‘No matter how nervous you are before your event, once it’s finished you’re going to want to do it again,’ says Peacock. ‘I say enjoy the moment of being nervous. There’s a reason you’re doing what you’re doing, so remind yourself of that. Both anxiety and physical pain are only there for a very limited time, but the success of pushing through it will be there for the rest of your life.’


Growing up with a serious disability, Peacock is naturally a master of positive thinking. ‘If you can’t do one thing, change the focus to what you can do and do it to the best of your ability,’ he says. ‘For example, if I can’t sprint because of injury, I’ll try to improve my weightlifting skill in the gym instead.’


If you’re trying to lose fat, says Peacock, a crash diet just won’t work. ‘Start off by taking only a little bit out here and there, and then slowly take out more as you progress. People have a tendency to go all out straight away and just cut everything. Don’t push yourself beyond your initial capabilities or it’ll never work – be patient. The same goes for the gym.’

Gym technique

‘Your body naturally cheats when lifting. It will always try to find an easier way of doing something,’ says Peacock, whose strength coach stopped him deadlifting because of bad form. ‘If your weightlifting technique is bad and you’re cheating with your reps, you’ll be working muscles in an irrelevant way that doesn’t even benefit your performance.’

Peacock also points out that the sprinting is about moving your whole body as explosively as possible - so don’t bother with isolation exercises if you want to get quicker. Instead, focus on compound and explosive strength-based sets such as snatches and deadlifts. Do sets of no more than six heavy reps with plenty of rest between sets.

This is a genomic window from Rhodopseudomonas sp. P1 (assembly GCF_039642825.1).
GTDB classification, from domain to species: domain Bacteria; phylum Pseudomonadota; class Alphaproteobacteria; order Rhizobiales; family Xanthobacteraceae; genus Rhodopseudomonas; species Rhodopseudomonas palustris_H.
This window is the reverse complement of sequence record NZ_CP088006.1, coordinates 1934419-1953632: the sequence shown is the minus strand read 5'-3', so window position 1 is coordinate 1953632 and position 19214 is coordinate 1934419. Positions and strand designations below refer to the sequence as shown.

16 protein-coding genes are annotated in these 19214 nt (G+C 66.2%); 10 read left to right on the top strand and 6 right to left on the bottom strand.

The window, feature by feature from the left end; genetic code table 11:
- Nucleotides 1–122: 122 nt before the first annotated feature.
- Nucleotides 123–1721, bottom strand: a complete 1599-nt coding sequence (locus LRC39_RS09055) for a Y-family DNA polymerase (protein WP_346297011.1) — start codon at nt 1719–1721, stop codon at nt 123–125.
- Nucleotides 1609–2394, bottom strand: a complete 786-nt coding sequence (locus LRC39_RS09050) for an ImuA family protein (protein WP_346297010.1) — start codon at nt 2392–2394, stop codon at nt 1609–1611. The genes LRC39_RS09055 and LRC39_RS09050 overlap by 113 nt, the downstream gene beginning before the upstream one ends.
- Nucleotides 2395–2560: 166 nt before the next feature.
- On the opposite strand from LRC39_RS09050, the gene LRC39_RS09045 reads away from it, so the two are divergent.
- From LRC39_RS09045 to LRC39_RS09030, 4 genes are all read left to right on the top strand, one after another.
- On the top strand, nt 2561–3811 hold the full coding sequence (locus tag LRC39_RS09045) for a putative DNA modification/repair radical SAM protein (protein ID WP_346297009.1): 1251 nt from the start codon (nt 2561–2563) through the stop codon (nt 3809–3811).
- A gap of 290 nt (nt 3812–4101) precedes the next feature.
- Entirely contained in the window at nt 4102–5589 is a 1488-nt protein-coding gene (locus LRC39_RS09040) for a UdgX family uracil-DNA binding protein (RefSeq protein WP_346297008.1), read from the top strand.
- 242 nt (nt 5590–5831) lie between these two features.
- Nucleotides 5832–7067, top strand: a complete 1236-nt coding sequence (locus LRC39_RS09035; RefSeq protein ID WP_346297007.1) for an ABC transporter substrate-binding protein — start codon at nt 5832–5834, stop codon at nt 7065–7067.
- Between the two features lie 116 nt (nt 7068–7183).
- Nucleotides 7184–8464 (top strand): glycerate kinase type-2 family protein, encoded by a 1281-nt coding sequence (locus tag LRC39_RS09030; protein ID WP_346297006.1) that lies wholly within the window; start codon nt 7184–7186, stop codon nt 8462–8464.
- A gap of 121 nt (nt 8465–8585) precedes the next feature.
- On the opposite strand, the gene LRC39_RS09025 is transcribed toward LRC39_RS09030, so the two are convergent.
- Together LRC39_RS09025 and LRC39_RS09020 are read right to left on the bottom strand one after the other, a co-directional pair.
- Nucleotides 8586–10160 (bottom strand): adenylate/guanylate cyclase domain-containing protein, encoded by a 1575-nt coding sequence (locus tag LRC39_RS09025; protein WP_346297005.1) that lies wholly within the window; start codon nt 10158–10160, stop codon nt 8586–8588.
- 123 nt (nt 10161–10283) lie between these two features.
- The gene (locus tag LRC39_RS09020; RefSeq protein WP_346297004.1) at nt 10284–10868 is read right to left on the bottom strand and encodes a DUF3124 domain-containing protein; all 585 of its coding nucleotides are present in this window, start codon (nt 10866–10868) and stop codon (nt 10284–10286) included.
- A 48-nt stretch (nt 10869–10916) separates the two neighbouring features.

‘You’re chucking energy all over the place when you sprint. Having a strong core focuses that energy in one straight direction by pulling your body into a good position and keeping it there,’ says Peacock. Start calisthenics circuits if you want to train for sprinting – Peacock does a bodyweight circuit of between five and ten exercises for ten reps each, with no rest between moves. He rests for about two minutes in between sets and repeats the circuit three times. Exercises such as weighted press-ups and pull-ups activate your abs more efficiently than any other exercise so be sure to include them in your own circuit.


‘The worst thing you can do when trying to run fast is to tense up and go crazy,’ says Peacock. ‘Relax and remember that past 50m, you can’t go any faster. The aim is to hold on to the speed you’ve already built.’

Jonnie Peacock spoke to MF on behalf of Sainsbury's Active Kids 2015. Here's what he had to say about the initiative: ‘Active Kids is so important. Since 2005, £150million of equipment has been donated to schools. When I was in school we had a finite amount of sports equipment and unfortunately that meant we couldn’t do certain events. Sainsbury are rectifying that and giving kids the ability to do more sport. The 5th of May is the last date for the collection of vouchers, so get them in fast!’ 


Sam Razvi wrote for Men’s Fitness UK (which predated and then shared a website with Coach) between 2011 and 2016.